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3 Steps to Tuning Your Violin

In the beginning, your violin teacher will help you tune your instrument - and is happy to do so because tuning is crucial to developing a good ear and the muscle memory required to play the notes accurately. At some point, though, violin students need to learn to tune their instrument on their own.

Not only is tuning a good skill set to learn as soon as possible, the "audience" (aka - the people who live in and around your practice space) will appreciate it. While technique is certainly important, a violin that slips out of tune will sound as grating as one that's played incorrectly. A quality instrument, good technique and proper tuning are essential for developing the rich, true tones you desire.

A special note about tuning: Always remember to check tuning before you sit down to practice or perform. Also, it's a good idea to check and re-tune your instrument about every 30-minutes or so (maybe more if things sound "off") while practicing, especially if you've just changed the strings, bridge or tuning pegs as it can take a bit of time for parts to set in position.

Step One - Invest in a digital, chromatic tuner

As you advance as a violinist, you'll be able to trust your ears more and more, and will tune using a more advanced method called, "relative tuning." That requires a more experienced ear. Until then, it's a good idea to invest in a digital, chromatic tuner to ensure each string is precisely tuned to the correct interval (violin strings are tuned at 5th intervals).

Step Two - Take your time, one string at a time

Tuning takes place once string at a time, working from the A string first, and then continuing to D, G and finally to E. You'll bow the string continually, listening with your best ears, until the desired pitch is achieved (yes, even though you're using a digital chromatic tuner, you should still listen carefully so your ears learn to recognize the desired pitches).

Eventually, you'll become so adept at this, you'll be able to use relative tuning - a process that relies on your ear's ability to hear 5th intervals. Once someone plays an A on the piano, or a pitch fork, or a correctly-tuned instrument, you'll be able to tune your A string to match, and continue tuning the remaining strings from there.

Step Three - Turn the tuning peg (and fine tuners) in very small increments

In the beginning, and when your instrument is tuned by your instructor, you will probably only require tuning via the fine tuners. Big things happen with very small changes in string tension, so only move the tuners a smidgen at a time if needed, and see what happens. This will feel very awkward at first, and that's okay - every violinist has been there. It's better to learn to tune properly, achieving accurate pitches; ease and speed will come later.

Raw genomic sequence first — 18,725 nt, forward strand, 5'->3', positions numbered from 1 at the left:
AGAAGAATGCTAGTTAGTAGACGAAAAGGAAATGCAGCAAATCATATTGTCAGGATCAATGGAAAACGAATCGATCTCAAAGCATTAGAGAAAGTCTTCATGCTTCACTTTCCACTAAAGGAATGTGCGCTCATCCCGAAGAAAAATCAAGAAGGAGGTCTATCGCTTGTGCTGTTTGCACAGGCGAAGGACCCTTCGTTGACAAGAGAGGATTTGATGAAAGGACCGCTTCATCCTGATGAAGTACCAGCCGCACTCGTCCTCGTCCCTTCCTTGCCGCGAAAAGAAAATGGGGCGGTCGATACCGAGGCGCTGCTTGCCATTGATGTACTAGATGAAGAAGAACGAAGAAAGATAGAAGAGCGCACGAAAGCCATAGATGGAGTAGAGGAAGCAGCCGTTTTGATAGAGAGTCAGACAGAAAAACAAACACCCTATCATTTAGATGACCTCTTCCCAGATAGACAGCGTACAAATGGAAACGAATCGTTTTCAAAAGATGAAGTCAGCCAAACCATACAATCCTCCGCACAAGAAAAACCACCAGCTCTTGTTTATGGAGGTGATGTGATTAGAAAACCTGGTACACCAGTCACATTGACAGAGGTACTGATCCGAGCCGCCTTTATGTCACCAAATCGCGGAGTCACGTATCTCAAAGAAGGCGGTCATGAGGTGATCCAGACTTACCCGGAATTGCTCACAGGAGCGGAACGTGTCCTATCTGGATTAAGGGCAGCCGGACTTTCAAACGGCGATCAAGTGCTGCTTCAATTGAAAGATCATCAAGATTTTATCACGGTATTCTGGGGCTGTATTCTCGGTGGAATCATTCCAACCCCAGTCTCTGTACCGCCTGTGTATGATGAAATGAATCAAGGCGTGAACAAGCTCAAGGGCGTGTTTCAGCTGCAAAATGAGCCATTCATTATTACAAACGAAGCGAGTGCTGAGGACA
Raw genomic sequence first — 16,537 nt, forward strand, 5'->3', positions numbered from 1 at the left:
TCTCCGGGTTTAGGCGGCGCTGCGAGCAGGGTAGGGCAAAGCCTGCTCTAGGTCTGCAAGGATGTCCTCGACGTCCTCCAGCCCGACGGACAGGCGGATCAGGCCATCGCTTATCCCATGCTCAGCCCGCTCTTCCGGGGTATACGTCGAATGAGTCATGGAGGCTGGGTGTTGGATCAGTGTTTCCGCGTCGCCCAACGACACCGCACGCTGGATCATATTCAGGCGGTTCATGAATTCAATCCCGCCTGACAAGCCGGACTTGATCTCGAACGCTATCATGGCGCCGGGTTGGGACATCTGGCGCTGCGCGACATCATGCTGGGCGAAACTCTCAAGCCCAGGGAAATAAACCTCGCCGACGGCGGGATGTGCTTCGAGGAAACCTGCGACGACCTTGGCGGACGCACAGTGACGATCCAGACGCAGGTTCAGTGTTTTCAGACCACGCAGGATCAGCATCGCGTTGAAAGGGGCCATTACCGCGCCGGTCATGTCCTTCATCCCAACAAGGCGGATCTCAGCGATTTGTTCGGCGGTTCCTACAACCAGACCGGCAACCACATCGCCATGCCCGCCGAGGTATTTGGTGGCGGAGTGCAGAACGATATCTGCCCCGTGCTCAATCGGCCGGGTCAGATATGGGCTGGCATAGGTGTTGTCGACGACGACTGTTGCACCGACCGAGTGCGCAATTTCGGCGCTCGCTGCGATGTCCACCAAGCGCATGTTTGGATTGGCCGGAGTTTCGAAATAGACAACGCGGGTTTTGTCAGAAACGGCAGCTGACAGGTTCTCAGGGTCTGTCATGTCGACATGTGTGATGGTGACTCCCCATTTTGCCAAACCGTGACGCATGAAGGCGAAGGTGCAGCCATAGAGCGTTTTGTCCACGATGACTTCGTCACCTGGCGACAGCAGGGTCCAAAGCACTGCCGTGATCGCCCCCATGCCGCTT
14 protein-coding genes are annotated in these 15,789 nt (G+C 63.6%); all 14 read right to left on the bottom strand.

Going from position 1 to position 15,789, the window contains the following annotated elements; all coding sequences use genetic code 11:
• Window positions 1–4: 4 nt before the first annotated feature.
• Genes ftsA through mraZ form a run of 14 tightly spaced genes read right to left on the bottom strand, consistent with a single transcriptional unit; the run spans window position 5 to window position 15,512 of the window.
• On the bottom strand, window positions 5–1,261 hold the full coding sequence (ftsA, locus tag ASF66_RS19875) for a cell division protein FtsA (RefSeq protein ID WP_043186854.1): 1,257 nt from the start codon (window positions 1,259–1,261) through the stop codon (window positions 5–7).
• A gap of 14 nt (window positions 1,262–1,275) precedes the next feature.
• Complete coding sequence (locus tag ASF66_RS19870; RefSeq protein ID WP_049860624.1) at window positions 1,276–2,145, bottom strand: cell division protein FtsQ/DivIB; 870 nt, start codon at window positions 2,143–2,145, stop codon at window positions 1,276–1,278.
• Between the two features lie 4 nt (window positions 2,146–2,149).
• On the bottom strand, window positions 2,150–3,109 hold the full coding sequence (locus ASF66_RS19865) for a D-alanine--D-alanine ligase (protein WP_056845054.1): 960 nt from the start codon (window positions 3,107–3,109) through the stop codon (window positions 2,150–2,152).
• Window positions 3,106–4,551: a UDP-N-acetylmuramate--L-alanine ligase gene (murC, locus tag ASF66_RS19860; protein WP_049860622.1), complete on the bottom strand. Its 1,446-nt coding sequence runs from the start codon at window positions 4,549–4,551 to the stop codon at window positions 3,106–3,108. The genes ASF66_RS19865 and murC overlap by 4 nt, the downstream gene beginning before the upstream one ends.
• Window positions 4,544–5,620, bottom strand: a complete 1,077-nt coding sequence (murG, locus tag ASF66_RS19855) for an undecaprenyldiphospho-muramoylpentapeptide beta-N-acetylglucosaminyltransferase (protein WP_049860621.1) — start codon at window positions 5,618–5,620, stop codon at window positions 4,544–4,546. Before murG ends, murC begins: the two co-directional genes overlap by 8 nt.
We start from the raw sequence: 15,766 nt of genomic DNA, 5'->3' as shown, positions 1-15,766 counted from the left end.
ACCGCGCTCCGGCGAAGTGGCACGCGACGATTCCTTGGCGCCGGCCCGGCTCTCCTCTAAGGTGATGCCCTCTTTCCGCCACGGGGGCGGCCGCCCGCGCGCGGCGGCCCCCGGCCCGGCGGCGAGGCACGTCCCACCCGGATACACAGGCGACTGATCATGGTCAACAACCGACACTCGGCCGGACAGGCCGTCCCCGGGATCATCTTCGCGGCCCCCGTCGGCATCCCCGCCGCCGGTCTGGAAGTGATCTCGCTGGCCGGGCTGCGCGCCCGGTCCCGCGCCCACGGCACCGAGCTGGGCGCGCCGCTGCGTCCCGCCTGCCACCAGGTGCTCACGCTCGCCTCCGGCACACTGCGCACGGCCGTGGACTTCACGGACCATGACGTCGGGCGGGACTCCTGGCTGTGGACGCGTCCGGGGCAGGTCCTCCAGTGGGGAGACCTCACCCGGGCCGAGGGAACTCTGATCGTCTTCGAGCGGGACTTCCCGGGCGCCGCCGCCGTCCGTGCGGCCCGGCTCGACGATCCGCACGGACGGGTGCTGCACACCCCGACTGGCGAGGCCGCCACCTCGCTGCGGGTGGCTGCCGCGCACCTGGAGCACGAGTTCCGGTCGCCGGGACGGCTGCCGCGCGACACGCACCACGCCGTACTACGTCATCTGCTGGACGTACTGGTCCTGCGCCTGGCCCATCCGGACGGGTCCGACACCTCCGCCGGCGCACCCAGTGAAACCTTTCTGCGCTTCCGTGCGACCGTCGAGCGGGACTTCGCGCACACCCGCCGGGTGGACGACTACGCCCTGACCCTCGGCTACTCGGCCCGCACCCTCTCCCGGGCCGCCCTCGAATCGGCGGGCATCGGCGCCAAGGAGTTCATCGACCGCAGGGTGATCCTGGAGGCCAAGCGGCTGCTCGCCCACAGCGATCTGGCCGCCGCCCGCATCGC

If the violin is so out of tune that you do need to adjust the tuning pegs, move the pegs in very small increments. If you move dramatically in the wrong direction you can alter or damage other parts of your instrument. At best, the bridge may shift out of place and/or you'll snap a string. At worst, you can snap the bridge altogether or break a tuning peg.

How do I know if I should move the tuning peg or the fine tuner?

If your string is only off by a half tone or so, use the fine tuners on the tailpiece to make precise changes. If it's off by more than that, gently maneuver the pegs. When in doubt, always get assistance from a teacher or a more experienced player so you don't cause any undue harm to the instrument.

Things to Remember About Keeping a Violin in Tune

Important things to remember about keeping your violin in tune:

  • Do you have new strings? New strings stretch themselves into a more settled position, and this can take a few days. If you've just changed your strings, you'll need to tune more often so have your tuner at the ready.
  • Think "push," rather than "turn." Because slight variations in tension create significant changes in pitch, you want to push the peg gently in the desired direction, rather than thinking of "turning" it. If you turn too hard, the peg can move suddenly and this can cause problems.
  • Tune regularly. You always want your instrument to be in tune so re-tune any time the instrument has been at rest in its case, even if you tuned and played it earlier that day. Throughout this beginning phase, and until your ear is honed, tune regularly throughout your practice sessions.

Learning to properly tune your violin is the next step in your musical journey.

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